Apple products and the bike go together well. They seem to appeal to the same sort of folks: evangelistic, committed aficionados willing to pay any premium, to be brutally honest about it. Oh, and let's not forget, they love to talk at length about these objects of their affection at parties. You know who you are. You've got a copy of Colorado Cyclist in your bathroom.
So it seems like getting the iPhone working for you on the bike would be a no-brainer. And it pretty much is. Here are five apps that I've found I like, most centered around the fact that the iPhone's built-in GPS gives cyclists the kind of on-bike information they want, and the après vélo experience they crave until the next fix, I mean "ride." From the outset, you'll need a bike mount, if you want to take advantage of these apps' functions en route. Otherwise, the iPhone slips just fine into a jersey pocket, and will hold a GPS lock even though a ziploc sandwich baggie. Mount-wise, pickings are slim, but there are a few out there that are relatively low-profile. Plus, battery life can be a problem. Most endurance athletes are out there for hours at a time, and GPS tracking can quickly drain an iPhone battery. if you take care to turn off everything non-essential, you may be able to get that whole ride in. Or, you can do what this guy is doing; he's building an iPhone bike mount with power. Maybe now the iPhone can make its RAAM debut.
On to the apps!
1) Ascent Mobile. I have a warm place in my heart for Montebello Software's Ascent. If I harken back to the old days, Garmin could barely be bothered to come out with a Mac version of its then-popular TrainingCenter software and had shunted all its Mac users to MotionBased. Ascent came through with elegant desktop software that tapped into the data side of the bike geek. Finally, a place to really churn through the routes and elevation, while watching your heart rate, speed and cadence throughout that quad-shredding ride. You can zoom right into your loop post-ride and slice and dice the data to see any element of it you like. What's more, Ascent really made it look good. By the time Garmin came out with its watered-down and feature-hobbled Mac version of TrainingCenter I was so over Garmin software. I used it strictly for the route-upload function and kept everything else on Ascent, with an online version stored on MotionBased for route sharing (though I've since moved from MotionBased to RunningAhead now that RA has GPS upload.) So I was thrilled to hear that Ascent was coming out with Ascent Mobile, $9.99US.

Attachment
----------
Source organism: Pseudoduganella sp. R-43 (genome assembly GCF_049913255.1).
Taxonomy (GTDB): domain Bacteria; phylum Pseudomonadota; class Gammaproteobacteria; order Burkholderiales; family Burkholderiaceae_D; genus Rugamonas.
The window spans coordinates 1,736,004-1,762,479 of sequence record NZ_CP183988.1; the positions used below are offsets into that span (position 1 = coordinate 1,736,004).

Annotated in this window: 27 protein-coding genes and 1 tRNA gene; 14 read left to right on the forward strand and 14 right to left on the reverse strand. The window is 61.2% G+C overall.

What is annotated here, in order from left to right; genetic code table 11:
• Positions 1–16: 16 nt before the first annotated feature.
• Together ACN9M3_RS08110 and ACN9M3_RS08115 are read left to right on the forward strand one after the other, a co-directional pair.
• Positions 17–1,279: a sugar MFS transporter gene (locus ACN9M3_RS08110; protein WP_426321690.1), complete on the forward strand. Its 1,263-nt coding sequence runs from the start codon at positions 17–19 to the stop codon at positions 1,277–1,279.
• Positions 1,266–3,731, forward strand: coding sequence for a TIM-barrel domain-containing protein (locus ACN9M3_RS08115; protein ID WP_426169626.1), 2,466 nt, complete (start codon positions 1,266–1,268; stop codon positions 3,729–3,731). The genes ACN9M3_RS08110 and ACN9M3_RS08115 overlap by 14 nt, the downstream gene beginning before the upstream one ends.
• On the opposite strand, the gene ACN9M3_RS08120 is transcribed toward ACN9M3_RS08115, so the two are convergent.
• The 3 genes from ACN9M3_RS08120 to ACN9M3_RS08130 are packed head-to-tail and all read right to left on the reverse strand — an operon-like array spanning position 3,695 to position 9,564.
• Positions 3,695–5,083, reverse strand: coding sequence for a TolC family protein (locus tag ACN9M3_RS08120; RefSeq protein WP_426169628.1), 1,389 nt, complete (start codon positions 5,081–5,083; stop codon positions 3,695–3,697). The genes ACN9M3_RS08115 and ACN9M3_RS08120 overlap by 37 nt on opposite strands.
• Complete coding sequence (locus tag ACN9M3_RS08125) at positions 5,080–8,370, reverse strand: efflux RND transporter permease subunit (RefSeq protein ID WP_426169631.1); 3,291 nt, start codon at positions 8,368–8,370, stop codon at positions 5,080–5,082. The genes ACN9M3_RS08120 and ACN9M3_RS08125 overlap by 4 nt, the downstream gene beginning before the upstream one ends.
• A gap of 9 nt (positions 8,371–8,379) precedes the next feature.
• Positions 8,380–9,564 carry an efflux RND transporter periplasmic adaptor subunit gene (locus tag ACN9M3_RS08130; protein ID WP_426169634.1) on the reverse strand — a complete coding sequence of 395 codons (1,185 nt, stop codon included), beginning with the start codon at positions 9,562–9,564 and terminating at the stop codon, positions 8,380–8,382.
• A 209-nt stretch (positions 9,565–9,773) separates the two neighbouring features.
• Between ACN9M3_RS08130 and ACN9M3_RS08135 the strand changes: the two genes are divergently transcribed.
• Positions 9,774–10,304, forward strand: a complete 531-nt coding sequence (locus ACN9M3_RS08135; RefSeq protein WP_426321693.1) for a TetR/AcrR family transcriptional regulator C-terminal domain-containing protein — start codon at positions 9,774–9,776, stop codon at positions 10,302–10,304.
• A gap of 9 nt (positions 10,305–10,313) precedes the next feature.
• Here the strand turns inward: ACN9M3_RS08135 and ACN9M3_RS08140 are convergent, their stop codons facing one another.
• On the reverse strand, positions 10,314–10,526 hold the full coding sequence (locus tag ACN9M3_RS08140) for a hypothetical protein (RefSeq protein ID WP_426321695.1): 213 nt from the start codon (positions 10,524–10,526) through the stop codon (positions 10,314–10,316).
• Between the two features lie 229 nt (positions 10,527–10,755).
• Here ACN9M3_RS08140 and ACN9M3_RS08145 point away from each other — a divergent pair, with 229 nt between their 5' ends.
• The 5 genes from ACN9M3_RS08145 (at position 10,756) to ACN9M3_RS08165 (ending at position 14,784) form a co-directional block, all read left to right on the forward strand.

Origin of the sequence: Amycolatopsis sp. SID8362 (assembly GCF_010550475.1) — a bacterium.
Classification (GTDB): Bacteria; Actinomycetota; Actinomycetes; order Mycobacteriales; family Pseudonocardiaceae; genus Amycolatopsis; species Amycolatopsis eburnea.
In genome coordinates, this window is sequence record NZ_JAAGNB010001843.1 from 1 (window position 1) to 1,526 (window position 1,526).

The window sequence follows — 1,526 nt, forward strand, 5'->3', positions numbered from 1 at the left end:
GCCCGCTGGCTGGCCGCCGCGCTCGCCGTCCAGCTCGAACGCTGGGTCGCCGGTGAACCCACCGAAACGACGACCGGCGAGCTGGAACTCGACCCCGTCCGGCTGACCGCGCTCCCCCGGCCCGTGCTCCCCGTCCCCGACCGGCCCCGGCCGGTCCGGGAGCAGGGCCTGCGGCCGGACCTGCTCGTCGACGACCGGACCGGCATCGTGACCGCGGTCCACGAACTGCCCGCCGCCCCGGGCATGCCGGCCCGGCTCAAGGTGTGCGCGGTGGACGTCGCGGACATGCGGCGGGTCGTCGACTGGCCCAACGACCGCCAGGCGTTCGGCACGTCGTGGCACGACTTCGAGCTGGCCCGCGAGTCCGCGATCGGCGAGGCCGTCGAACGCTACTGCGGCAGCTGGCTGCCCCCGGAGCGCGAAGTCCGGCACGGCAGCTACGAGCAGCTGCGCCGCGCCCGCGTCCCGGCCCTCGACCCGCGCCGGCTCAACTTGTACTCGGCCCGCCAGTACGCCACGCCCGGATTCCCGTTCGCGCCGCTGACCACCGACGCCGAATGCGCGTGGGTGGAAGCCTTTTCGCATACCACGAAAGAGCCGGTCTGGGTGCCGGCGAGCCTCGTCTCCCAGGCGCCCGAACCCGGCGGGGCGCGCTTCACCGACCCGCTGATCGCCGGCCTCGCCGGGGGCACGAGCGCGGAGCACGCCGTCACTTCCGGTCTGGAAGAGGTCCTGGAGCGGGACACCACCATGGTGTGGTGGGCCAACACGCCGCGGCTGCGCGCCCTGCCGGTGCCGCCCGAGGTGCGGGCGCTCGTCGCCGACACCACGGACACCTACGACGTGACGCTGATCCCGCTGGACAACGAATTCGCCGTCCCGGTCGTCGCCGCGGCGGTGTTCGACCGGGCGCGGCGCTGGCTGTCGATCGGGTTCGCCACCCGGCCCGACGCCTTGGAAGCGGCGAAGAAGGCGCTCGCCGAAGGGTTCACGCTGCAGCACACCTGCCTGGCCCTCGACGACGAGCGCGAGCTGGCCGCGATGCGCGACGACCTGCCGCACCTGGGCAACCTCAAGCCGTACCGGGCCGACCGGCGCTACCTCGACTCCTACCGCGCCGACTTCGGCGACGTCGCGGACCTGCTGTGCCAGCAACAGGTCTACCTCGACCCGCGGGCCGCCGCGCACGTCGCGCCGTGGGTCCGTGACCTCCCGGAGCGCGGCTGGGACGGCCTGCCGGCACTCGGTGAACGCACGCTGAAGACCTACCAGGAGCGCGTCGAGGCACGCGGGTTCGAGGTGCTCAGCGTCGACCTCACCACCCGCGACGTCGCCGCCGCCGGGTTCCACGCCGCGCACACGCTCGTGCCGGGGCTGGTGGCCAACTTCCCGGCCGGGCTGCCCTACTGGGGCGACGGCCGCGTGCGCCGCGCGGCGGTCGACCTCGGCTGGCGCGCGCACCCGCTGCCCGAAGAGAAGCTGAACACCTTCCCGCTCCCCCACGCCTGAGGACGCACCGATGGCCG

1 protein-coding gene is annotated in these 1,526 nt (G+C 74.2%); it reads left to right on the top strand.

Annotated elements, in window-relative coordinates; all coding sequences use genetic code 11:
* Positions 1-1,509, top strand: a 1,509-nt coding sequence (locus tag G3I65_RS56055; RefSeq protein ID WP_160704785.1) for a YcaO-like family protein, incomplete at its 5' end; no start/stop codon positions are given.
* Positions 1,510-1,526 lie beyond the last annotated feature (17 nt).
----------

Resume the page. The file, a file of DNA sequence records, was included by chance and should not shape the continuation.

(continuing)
Ascent Mobile gives you all the relevant data you could want on a ride, plus lots of ways to check out your ride right on the iPhone afterward. Best of all, it naturally syncs with the desktop version of Ascent, sold separately. Can I let go of my trusty Garmin Edge 705? Quite possibly. We'll see where this little relationship goes. (Oh, and yes, Erica, it gives your max speed.)
2) B.iCycle. Ok, maybe you're more of a "just the facts, ma'am" kind of rider. We've got one for you, too. B.iCycle, $9.99US, is a simple, GPS-based tracker that gives you some easy stats during your ride. It saves your tracks for later viewing on a map, and gives you all of the essential features you might want, without too much feature clutter. It has a nice map view for on-bike routing, and a way to email your route to yourself afterward. Think of it as a very inspired bike computer.
3) Bicycle Gear Calculator. Ok, grease monkeys, this one is for you. It's obviously not intended for on-bike use, but half the fun of the sport is the tinkering you get to do with your bike while you're not on it, talking about it at parties, or relentlessly reloading chainlove.com for the next steal. Now you can talk gear ratios with ease. Input chainring size, sprocket size, and crank length and all the relevant math is done for you. Plan ahead for a big hill ride and get your bike properly geared so you look like Laurent, Stefano, or Marco (may he rest in peace) on those hills. $4.99US at the iTunes store.
4) iMapMyRide. iMapMyRide is another GPS tracker, but is borne out of the website mapmyride.com, which is the sister site to mapmyrun.com, a favorite of mine, pre-Garmin Forerunner. The nice thing about this app -- other than the fact that it's free -- is that it is built to work well with the website, which is a great place to discover new routes and make connections with other like-sported people. I can't say the app itself is revolutionary in any way, but if you're already multi-sport and have been taking advantage of the MapMyFitness community-based functions, iMapMyRide may be a useful way to go for you.
5) TrailGuru. I didn't want to leave the mountain bikers completely out of the loop, so here's something for you singletrackers. I'm not entirely sure how this differs from some of the other GPS-based tracking software, but the community associated with it seems to be more interested in off-road use, so you may find that you discover new and interesting ways to tear up the trails near you. It seems to be a fave around TUAW, so I'd be remiss not to mention it. If you have experience with this app, let us know in the comments.
I'm still working on integrating the iPhone into my fitness endeavors. I admit I love my Garmins (yes, I have both the Edge and the Forerunner.) And I can't imagine I'd be brave enough to do with my iPhone what I did with my Forerunner 305: put it under my swim cap at the start of a triathlon. But you never know. If you ever see a fellow race participant with what seems to be a very oddly-shaped head under that swim cap, come and introduce yourself to me.